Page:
Husband-wife duo Harneet and Devina Baweja and chef Nirmal Save have created quite a stir in the South Asian food scene in London with three new openings in the last 18 months. The second of three restaurants offering their signature tantalising mix of subcontinental geography and history (Gunpowder and the brand new Gul and Sepoy are the other two) is Madame D, which celebrates the food of the Himalayas, particularly that of Chinese-Tibetan immigrants to India.
Having ventured inwards in its exploration of the food of India’s regions (Talli Joe, Calcutta Street Kitchen, Gujarati Rasoi), it’s exciting to see London’s restaurant scene now starting to look towards the broader region, including the woefully underrepresented food of Nepal and Tibet.
Admittedly, representing the cuisine of the diverse communities that inhabit the not insignificant expanse of the Himalayas is an ambitious proposition. Still, it is hugely exciting to get the opportunity to experience the familiar, and yet not entirely so, medley of flavours and cooking techniques that make up that gastronomic landscape.
And so, putting my money where my mouth is, I have, over four visits in so many months, eaten my way through the entire menu on offer at Madame D. So here’s the low-down on what to order when you go.
Start with the naga chilli beef puffs (pictured above) – the eponymous chilli, found in north-east India, is one of the world’s hottest. At £7 for a pair, these are pricey, and given the explosive intensity that the naga chilli packs, the spice quotient is a bit underwhelming. Still, the pastry is delectable, and the slow-cooked qeema filling makes for that ultimate comfort food feeling.
Move on to the stellar duck leg which comes slathered in a umami-esque sauce. The hakka chilli paneer, with fried cubes of paneer tossed in garlic, peppers and onions is borderline addictive. The Himalayan fried chicken deserves some sort of commendation in the international fried chicken stakes – between the batter and the chicken is a layer of garlic, ginger and mystery spice mix that takes the dish to a magic next level. The sweet potato and bamboo Kathmandu curry is a hug in a bowl whose earthiness complements the boldness of flavours of the other dishes.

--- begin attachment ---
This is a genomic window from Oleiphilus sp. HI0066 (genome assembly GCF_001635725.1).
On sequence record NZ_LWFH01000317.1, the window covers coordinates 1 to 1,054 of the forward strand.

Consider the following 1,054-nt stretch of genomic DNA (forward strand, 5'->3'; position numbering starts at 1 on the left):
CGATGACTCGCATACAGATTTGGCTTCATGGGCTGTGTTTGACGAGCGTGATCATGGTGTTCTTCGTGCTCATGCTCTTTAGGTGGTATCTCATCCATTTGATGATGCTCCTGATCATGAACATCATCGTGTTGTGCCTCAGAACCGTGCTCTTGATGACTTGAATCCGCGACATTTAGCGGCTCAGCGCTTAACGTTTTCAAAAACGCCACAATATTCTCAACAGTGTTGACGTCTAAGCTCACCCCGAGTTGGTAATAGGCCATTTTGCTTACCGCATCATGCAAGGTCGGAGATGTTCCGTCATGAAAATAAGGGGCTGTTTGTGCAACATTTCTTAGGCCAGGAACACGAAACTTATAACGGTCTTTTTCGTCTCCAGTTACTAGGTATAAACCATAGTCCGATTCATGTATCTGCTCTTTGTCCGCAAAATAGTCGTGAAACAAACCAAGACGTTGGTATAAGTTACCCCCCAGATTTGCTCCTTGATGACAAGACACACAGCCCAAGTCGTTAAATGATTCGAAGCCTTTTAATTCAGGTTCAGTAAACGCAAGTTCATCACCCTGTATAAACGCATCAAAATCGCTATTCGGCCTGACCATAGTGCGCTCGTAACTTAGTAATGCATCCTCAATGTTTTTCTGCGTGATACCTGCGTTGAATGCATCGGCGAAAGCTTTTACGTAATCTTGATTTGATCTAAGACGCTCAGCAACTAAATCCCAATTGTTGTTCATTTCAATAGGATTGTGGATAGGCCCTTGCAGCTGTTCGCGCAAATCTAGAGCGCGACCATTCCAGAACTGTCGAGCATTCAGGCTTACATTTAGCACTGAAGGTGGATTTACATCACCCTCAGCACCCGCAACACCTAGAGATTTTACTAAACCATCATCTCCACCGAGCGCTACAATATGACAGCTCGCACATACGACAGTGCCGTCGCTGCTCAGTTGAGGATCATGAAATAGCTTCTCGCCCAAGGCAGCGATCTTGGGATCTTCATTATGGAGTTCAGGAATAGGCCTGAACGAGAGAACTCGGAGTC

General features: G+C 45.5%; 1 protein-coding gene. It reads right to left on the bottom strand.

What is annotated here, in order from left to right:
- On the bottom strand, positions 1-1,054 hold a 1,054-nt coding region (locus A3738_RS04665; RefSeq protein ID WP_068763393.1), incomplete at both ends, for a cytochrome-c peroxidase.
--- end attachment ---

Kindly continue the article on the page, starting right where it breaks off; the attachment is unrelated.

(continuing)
Look out for the fabulously moreish duck momos – they’ve been conspicuously absent from the menu during my recent visits – I hope they make their way back soon!
Given the many highlights in the menu, my last but not least tip is to go with a group of friends so you can sample widely. The sizes of the sharing plates are decent (as reflected in the prices) so you’ll get a good share. Thankfully Madame D take reservations now, so you’ll get a table too! Note that the menu is seasonal, and a winter menu will be announced shortly.
Madame D, 76 Commercial Street, London E1 6LY, 020 7247 1341, www.madame-d.com
Tuesday to Saturday, 12pm – 2.45pm & 6pm – late. Dinner only on Monday, 6pm – late
By Rida Bilgrami.
Posted on 13 November 2017
Photos courtesy of Madame D.